Alexander Hamilton

Postmaster at Queenston

Letter to Hamilton from Sutherland about new tariffs and postage rates, May 1822

 

In 1820, Hamilton was appointed postmaster at Queenston by Deputy Postmaster General Daniel Sutherland of the General Post Office at Quebec (the post office headquarters for Upper and Lower Canada).  The Post Office at Queenston became the first distributing post office in Upper Canada in 1802.  Mail from a packet steamer was loaded onto several wagons and taken to the post office to be sorted, distributed, and forwarded.  At one point, 18 clerks were employed to carry out this work.  In 1820,  Sutherland decided that the best way to route mail to and from the United States on the Niagara Frontier and west would be through Queenston.   This would enable faster postal service to and from the packet ships at New York from overseas.   Hamilton became postmaster later that year.

 

Sketch of Niagara River between Queenston and Lewiston.  Red arrows affixed to the map mark certain locations, including the crossing between Queenston and Lewiston.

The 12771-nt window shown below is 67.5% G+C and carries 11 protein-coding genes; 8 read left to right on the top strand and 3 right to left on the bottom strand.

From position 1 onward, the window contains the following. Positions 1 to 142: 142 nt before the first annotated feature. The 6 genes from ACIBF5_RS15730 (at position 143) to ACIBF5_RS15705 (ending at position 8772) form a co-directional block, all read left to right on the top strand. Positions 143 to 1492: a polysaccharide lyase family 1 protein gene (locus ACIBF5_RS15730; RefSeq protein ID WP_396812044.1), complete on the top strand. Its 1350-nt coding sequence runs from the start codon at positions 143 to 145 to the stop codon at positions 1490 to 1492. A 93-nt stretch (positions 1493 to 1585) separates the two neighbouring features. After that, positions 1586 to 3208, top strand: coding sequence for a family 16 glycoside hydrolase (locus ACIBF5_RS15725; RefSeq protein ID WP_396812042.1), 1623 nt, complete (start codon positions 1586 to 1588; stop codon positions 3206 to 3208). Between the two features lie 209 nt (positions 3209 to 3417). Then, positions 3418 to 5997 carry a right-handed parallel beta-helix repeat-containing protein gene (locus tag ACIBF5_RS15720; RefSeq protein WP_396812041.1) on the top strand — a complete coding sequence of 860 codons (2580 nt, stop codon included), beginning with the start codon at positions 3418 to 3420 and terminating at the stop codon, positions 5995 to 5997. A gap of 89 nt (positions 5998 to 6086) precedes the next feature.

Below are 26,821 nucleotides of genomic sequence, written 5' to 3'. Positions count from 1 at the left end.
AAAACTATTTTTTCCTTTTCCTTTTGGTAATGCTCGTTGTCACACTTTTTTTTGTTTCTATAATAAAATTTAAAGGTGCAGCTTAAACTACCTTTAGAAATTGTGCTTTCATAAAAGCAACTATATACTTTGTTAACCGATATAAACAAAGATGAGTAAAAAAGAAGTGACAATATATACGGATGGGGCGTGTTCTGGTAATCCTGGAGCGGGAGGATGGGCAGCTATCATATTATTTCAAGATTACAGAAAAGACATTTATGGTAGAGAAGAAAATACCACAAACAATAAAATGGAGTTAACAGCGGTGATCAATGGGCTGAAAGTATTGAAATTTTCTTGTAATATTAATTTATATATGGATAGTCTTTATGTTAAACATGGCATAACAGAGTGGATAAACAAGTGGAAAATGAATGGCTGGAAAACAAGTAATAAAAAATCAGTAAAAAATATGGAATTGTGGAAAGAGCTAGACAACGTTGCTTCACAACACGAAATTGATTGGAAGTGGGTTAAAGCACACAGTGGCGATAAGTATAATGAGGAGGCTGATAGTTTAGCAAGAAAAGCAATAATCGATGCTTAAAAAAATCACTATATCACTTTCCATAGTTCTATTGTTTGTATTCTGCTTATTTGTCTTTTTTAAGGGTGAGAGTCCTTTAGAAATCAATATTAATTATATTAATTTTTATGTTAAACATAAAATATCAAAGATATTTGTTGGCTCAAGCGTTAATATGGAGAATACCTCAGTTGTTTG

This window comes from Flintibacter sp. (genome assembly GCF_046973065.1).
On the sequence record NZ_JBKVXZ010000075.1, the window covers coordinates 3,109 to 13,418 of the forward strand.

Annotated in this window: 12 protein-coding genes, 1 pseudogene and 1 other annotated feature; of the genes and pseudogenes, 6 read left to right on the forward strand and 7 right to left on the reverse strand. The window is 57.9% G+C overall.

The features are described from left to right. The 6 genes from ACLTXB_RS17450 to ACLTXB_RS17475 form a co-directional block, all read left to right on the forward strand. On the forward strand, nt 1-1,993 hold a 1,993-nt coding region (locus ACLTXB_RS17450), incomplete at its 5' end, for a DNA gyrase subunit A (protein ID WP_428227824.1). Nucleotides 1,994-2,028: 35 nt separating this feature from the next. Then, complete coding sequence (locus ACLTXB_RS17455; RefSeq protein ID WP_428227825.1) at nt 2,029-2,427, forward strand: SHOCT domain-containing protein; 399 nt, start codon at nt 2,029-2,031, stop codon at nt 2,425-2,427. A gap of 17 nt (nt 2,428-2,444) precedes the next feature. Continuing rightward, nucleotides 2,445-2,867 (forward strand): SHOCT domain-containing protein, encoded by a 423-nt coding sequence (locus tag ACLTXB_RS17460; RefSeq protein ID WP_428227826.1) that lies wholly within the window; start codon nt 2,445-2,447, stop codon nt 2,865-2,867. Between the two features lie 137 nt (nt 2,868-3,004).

Letter to Hamilton from Sutherland about Hamilton's account and date of commission, June 1823

 

 

With Queenston as the main distributing post office for American mail coming across the Niagara River, Hamilton would arrange procedures and fees with the Postmaster at Lewiston, rather than the Deputy Postmaster General (Sutherland).  Sutherland was aware of this arrangement and even encouraged it.  Occasionally, Hamilton would apply to Sutherland to cover losses incurred for overdue postage not paid by interior post offices or for the return of undelivered American mail.

 

Circular from Sutherland about the practice of franking letters, January 1826